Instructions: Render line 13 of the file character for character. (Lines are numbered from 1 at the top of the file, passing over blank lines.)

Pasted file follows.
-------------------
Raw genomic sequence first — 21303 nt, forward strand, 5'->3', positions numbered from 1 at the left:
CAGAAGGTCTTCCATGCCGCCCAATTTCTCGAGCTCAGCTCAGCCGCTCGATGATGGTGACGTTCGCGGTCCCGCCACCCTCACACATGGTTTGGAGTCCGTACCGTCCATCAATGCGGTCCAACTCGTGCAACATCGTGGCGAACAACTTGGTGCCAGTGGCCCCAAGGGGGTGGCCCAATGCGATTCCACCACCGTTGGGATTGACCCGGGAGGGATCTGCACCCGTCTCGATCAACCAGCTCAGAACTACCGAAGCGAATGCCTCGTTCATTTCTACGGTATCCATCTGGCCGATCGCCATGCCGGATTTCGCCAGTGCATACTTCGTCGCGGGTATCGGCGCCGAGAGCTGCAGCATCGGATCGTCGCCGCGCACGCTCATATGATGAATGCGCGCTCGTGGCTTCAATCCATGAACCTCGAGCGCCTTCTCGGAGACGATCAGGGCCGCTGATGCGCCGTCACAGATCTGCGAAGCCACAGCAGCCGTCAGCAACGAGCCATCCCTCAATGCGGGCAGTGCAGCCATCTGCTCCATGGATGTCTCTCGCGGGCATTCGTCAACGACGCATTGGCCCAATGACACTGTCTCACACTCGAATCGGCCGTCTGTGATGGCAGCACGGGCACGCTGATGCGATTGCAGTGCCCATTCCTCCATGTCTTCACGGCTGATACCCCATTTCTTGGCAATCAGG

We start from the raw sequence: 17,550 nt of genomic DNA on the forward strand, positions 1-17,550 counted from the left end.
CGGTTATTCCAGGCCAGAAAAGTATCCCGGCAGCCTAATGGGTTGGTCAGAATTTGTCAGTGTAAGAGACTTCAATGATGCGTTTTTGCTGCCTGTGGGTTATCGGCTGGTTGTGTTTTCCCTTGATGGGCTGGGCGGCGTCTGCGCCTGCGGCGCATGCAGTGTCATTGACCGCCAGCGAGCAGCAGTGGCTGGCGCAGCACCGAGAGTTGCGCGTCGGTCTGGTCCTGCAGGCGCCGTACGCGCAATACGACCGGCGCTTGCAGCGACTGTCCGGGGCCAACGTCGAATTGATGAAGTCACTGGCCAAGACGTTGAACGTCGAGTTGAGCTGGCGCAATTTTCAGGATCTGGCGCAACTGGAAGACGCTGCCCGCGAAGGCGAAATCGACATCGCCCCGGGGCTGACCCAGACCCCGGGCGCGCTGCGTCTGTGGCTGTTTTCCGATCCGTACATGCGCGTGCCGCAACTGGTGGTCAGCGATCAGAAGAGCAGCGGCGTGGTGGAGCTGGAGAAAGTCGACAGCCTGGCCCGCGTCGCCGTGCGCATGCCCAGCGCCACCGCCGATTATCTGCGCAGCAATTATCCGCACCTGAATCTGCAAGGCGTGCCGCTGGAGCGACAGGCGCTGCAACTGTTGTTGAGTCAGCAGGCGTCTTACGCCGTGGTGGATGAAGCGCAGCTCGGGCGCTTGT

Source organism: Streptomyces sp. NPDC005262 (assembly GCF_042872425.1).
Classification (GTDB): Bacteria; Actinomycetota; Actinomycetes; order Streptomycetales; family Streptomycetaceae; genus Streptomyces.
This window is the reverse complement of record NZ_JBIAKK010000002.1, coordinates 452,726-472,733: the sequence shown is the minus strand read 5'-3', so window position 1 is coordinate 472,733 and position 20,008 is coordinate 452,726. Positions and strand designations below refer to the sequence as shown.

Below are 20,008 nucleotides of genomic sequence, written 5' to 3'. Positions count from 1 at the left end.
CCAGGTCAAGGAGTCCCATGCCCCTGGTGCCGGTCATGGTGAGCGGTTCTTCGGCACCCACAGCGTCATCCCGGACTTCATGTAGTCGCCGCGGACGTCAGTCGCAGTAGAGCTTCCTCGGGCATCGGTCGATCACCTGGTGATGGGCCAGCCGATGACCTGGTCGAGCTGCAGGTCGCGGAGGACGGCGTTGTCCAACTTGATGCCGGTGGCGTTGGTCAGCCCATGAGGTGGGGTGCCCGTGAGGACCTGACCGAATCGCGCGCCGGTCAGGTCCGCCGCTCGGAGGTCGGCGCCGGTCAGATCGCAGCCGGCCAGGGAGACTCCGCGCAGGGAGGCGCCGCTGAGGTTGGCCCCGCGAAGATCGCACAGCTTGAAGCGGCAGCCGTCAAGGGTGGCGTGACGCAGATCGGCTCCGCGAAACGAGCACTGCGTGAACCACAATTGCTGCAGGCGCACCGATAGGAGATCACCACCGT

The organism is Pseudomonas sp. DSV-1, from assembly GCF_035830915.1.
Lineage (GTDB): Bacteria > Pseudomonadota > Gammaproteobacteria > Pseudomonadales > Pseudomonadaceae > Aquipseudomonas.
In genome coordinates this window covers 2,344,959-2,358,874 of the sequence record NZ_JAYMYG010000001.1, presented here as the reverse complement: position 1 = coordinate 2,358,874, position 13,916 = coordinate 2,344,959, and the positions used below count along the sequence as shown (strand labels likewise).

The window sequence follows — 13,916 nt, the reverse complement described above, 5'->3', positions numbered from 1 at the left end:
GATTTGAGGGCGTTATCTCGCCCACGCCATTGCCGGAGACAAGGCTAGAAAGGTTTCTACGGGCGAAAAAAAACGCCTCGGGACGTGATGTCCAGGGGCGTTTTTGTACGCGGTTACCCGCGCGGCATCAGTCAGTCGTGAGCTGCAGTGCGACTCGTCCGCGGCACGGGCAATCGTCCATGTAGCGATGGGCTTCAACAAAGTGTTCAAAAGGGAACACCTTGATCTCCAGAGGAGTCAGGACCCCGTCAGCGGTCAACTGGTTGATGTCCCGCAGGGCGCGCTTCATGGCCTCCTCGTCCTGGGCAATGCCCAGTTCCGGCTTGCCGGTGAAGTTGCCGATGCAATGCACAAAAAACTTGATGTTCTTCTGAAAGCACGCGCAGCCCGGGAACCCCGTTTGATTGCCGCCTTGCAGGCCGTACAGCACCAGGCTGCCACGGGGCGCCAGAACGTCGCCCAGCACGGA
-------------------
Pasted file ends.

The window sequence follows — 13,916 nt, the reverse complement described above, 5'->3', positions numbered from 1 at the left end: